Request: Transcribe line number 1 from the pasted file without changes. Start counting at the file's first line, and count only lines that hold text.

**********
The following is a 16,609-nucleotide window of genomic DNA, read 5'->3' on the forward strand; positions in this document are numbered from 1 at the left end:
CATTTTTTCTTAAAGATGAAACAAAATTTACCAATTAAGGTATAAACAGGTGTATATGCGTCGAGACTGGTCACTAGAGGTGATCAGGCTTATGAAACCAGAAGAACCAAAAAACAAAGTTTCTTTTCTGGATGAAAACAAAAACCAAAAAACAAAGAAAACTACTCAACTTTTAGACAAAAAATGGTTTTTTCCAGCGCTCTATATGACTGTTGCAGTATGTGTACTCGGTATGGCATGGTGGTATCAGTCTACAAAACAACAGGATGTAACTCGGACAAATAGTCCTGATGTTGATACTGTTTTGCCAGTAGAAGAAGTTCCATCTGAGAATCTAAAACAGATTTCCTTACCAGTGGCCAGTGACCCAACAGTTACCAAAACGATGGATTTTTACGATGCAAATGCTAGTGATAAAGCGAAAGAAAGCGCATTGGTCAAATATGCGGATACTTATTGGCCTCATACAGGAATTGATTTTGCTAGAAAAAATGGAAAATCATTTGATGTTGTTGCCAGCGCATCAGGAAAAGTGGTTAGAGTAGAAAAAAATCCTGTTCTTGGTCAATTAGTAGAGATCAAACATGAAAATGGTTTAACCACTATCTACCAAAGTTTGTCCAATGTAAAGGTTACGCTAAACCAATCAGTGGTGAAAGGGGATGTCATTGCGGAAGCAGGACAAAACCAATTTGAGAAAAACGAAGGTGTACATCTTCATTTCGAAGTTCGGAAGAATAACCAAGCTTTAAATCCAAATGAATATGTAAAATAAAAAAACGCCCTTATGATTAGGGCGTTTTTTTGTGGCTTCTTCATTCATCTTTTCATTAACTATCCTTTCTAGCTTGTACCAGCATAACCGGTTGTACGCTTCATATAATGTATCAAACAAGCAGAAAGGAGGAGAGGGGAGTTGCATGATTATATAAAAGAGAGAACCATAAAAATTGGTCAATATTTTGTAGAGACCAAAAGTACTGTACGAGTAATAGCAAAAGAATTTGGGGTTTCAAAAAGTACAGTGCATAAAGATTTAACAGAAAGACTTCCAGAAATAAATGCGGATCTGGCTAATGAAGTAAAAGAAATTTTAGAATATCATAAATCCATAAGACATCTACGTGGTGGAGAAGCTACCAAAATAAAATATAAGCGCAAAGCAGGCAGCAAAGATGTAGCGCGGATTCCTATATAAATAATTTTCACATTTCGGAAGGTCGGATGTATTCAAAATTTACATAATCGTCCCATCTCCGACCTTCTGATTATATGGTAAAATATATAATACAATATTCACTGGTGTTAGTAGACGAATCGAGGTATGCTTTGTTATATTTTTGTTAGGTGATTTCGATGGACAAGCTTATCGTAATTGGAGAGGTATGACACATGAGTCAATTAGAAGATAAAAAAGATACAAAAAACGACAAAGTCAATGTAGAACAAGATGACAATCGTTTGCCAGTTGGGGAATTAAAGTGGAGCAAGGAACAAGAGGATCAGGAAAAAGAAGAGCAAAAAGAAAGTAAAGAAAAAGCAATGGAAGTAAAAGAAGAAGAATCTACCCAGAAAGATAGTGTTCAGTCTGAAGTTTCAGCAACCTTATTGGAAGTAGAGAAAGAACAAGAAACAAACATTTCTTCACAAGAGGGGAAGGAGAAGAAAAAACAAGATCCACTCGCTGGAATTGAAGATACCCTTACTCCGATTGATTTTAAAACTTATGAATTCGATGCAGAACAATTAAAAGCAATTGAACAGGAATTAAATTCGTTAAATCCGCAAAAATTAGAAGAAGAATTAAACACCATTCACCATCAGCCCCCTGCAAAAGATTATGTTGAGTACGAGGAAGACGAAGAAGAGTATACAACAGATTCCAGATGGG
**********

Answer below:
The following is a 16,609-nucleotide window of genomic DNA, read 5'->3' on the forward strand; positions in this document are numbered from 1 at the left end: